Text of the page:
The second preprint is devoted to my more traditional topics, i.e. water wave modelling. Namely, we consider the deep water case and discuss several models, some of them being well-known and some new. The variational derivations and other averaging techniques are equally considered:
Abstract: This manuscript is devoted to the modelling of water waves in the deep water regime with some emphasis on the underlying variational structures. The present article should be considered as a review of some existing models and modelling approaches even if new results are presented as well. Namely, we derive the deep water analogue of the celebrated Serre-Green-Naghdi equations which have become the standard model in shallow water environments. The relation to existing models is discussed. Moreover, the multi-symplectic structure of these equations is reported as well. The results of this work can be used to develop various types of robust structure-preserving variational integrators in deep water. The methodology of constructing approximate models presented in this study can be naturally extrapolated to other physical flow regimes as well.
Now I think it is a good time to recharge the batteries… to undertake new research in September :)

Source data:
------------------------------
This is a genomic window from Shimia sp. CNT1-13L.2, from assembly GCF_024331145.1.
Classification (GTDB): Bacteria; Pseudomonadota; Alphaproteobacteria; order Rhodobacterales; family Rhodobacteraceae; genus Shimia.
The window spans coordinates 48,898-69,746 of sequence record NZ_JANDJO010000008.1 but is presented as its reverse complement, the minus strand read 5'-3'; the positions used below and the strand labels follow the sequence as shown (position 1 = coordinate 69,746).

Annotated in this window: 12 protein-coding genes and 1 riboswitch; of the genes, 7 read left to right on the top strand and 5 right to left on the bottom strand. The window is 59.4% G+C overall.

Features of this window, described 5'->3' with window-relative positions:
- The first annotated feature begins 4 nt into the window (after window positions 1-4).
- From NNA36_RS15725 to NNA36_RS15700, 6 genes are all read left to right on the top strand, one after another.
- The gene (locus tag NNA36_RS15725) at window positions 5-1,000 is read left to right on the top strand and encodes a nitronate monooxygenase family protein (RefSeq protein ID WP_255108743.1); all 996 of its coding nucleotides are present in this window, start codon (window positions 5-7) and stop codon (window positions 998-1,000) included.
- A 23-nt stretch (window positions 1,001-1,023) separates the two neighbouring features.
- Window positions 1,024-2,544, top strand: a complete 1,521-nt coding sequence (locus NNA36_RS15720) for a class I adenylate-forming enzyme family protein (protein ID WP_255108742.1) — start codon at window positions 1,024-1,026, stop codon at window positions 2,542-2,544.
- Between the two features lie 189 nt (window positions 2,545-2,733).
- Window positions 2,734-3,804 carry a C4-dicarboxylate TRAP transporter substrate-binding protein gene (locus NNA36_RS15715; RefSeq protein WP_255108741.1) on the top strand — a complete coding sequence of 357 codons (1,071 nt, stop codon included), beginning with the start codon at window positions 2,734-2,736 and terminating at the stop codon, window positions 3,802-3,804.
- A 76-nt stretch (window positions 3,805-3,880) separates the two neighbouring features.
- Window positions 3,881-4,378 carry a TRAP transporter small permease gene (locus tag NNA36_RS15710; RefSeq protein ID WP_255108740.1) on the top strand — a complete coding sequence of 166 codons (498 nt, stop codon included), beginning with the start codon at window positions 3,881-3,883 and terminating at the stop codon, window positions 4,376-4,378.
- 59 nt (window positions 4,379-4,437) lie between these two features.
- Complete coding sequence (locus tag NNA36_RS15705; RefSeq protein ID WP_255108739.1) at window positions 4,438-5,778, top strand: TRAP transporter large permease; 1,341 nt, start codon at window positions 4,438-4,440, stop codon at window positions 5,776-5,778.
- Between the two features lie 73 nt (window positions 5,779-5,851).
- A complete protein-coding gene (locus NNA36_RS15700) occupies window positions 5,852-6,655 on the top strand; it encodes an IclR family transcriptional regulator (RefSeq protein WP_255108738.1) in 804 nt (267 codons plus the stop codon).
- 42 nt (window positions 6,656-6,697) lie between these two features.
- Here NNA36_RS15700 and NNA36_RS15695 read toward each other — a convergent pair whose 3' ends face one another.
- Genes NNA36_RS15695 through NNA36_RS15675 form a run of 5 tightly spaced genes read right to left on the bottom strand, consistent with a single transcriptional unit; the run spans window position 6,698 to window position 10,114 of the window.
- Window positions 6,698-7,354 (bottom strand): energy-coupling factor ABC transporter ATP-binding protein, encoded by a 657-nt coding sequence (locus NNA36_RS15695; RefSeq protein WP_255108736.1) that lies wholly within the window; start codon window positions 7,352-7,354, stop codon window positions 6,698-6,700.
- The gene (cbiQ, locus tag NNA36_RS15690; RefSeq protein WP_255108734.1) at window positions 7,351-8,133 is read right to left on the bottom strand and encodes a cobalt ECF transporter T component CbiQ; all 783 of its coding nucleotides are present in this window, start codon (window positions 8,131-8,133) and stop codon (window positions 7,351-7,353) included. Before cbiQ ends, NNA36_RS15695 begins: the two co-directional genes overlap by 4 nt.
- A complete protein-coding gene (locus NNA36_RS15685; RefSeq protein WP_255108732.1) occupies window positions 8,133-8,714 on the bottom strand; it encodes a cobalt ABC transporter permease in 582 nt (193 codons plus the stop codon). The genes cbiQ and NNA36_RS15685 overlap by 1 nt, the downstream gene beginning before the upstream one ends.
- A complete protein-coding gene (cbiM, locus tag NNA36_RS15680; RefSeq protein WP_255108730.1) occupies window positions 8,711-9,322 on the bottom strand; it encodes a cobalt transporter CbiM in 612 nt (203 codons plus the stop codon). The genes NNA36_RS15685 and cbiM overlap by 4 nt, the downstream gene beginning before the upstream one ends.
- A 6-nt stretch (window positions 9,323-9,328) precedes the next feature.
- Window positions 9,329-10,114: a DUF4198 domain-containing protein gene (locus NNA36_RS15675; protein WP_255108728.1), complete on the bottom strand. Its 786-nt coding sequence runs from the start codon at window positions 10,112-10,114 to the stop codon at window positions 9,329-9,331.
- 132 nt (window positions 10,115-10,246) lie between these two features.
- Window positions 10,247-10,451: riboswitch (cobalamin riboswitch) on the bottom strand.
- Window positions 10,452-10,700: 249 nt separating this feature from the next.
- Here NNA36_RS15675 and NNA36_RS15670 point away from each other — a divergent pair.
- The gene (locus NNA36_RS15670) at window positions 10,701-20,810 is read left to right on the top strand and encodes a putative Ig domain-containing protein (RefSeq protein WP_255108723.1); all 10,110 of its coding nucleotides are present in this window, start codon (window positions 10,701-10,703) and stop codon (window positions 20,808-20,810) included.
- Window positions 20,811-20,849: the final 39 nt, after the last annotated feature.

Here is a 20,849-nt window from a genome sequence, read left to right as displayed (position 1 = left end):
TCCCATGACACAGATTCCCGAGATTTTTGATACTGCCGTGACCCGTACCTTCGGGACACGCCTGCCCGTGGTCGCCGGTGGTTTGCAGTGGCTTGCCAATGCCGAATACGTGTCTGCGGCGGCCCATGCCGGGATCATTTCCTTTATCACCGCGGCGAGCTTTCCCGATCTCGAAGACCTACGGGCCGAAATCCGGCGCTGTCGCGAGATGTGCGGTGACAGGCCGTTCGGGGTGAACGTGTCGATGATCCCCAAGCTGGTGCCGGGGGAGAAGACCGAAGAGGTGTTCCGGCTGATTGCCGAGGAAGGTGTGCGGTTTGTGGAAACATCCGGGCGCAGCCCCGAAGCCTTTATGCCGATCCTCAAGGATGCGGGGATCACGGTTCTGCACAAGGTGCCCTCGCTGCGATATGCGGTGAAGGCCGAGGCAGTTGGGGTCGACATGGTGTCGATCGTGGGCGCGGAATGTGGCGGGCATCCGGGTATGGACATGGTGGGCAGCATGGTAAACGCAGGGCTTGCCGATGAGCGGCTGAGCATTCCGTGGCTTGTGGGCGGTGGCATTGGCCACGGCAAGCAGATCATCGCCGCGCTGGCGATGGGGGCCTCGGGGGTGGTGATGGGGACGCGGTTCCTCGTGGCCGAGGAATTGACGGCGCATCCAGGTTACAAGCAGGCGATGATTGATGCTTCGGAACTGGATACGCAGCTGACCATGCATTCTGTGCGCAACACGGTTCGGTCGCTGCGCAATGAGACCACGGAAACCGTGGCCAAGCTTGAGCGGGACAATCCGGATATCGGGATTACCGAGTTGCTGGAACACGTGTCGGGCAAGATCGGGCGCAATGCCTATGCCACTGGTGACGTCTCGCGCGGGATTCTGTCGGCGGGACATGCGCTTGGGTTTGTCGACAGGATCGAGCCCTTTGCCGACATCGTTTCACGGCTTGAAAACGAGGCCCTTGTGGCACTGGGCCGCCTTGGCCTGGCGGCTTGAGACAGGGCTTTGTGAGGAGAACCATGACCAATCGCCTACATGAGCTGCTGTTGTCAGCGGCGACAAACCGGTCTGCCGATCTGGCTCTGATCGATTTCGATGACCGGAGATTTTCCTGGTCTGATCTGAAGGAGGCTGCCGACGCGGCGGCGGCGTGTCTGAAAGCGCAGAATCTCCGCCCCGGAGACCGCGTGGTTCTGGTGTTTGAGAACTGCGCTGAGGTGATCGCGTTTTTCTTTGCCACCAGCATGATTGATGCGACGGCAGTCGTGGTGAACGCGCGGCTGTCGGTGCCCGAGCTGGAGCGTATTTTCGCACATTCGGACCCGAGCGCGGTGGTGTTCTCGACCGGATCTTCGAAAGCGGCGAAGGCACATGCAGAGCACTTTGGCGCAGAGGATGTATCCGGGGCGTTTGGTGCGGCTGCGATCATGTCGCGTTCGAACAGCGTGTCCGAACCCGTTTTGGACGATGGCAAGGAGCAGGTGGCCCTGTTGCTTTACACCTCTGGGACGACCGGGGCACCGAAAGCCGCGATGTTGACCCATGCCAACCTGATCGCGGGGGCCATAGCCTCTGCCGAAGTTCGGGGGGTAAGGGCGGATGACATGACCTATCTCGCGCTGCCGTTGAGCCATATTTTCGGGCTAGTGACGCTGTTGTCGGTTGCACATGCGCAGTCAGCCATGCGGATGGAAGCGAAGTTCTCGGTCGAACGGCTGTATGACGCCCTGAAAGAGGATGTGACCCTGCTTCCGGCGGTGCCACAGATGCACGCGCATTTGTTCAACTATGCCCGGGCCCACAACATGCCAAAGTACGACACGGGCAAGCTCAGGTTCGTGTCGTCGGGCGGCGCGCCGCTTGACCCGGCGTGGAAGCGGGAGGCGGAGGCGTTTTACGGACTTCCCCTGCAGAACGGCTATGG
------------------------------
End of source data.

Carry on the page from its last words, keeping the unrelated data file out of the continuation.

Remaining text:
Tomorrow I departure for the next destination - Valladolid (Spain) for a French-Spanish Workshop on Evolution Problems (FSWEP16). This meeting will be hosted by imUVa and Universidad de Valladolid. The Programme can be seen here. I would like to thank the organizers for giving me an opportunity to speak there. My talk will be devoted to the derivation of Galilean invariant and energy-consistent long wave models.
During these two weeks (1st – 14th of April 2016) I will be in Curitiba, Brazil to deliver some lectures on the Numerical Analysis at a PhD school in PUCPR University. I found on YouTube a short video presenting this University:
The Lecture notes are already available. They will be probably updated in the nearest future to the latest version (including some minor corrections and perhaps some new material):
Otherwise, recently with Didier Clamond we submitted a new mauscript where we report the multi-symplectic structure for the Green-Naghdi-type system describing long internal waves evolution. It seems that this system was derived for the first by E. Barthélémy (1989) in his PhD thesis done at the University of Grenoble. For simplicity, we adopt the rigid lid approximation, but the multi-symplectic structure can be generalized to the free surface case as well. The preprint is already freely available to download:
Finally, yesterday with my collaborators from the University of Nice we submitted our manuscript on the construction of singular solitary wave solutions using the classical Phase Plane Analysis (PPA) and some methods from effective Algebraic Geometry.
This work was presented in many seminars from Japan (Yokohama) to Russia (Novosibirsk) and Austria (Linz). So, now you can find all the details about computations in our preprint available at all popular preprints servers: